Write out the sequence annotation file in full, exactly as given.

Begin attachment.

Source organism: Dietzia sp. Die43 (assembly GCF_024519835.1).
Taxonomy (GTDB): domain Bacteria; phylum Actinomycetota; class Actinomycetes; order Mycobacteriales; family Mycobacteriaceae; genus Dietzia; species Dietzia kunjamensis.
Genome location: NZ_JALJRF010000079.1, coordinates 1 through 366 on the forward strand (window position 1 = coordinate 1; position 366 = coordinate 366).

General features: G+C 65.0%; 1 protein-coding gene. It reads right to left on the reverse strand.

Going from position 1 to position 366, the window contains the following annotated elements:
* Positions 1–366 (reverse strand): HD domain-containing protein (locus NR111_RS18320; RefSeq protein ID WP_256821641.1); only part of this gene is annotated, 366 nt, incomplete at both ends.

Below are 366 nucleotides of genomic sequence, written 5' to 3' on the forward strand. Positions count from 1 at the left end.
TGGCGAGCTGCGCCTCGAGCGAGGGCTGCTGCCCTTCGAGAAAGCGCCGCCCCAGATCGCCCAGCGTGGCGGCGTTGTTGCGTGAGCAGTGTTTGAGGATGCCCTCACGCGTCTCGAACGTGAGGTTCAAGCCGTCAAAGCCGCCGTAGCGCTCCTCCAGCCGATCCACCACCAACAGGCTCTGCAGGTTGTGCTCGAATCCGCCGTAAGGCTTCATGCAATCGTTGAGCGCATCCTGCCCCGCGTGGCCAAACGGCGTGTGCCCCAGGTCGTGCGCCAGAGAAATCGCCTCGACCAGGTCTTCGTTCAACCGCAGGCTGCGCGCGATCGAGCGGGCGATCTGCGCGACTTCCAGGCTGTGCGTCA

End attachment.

Source organism: Dietzia sp. Die43 (assembly GCF_024519835.1).
Taxonomy (GTDB): domain Bacteria; phylum Actinomycetota; class Actinomycetes; order Mycobacteriales; family Mycobacteriaceae; genus Dietzia; species Dietzia kunjamensis.
Genome location: NZ_JALJRF010000079.1, coordinates 1 through 366 on the forward strand (window position 1 = coordinate 1; position 366 = coordinate 366).

General features: G+C 65.0%; 1 protein-coding gene. It reads right to left on the reverse strand.

Going from position 1 to position 366, the window contains the following annotated elements:
* Positions 1–366 (reverse strand): HD domain-containing protein (locus NR111_RS18320; RefSeq protein ID WP_256821641.1); only part of this gene is annotated, 366 nt, incomplete at both ends.

Below are 366 nucleotides of genomic sequence, written 5' to 3' on the forward strand. Positions count from 1 at the left end.
TGGCGAGCTGCGCCTCGAGCGAGGGCTGCTGCCCTTCGAGAAAGCGCCGCCCCAGATCGCCCAGCGTGGCGGCGTTGTTGCGTGAGCAGTGTTTGAGGATGCCCTCACGCGTCTCGAACGTGAGGTTCAAGCCGTCAAAGCCGCCGTAGCGCTCCTCCAGCCGATCCACCACCAACAGGCTCTGCAGGTTGTGCTCGAATCCGCCGTAAGGCTTCATGCAATCGTTGAGCGCATCCTGCCCCGCGTGGCCAAACGGCGTGTGCCCCAGGTCGTGCGCCAGAGAAATCGCCTCGACCAGGTCTTCGTTCAACCGCAGGCTGCGCGCGATCGAGCGGGCGATCTGCGCGACTTCCAGGCTGTGCGTCA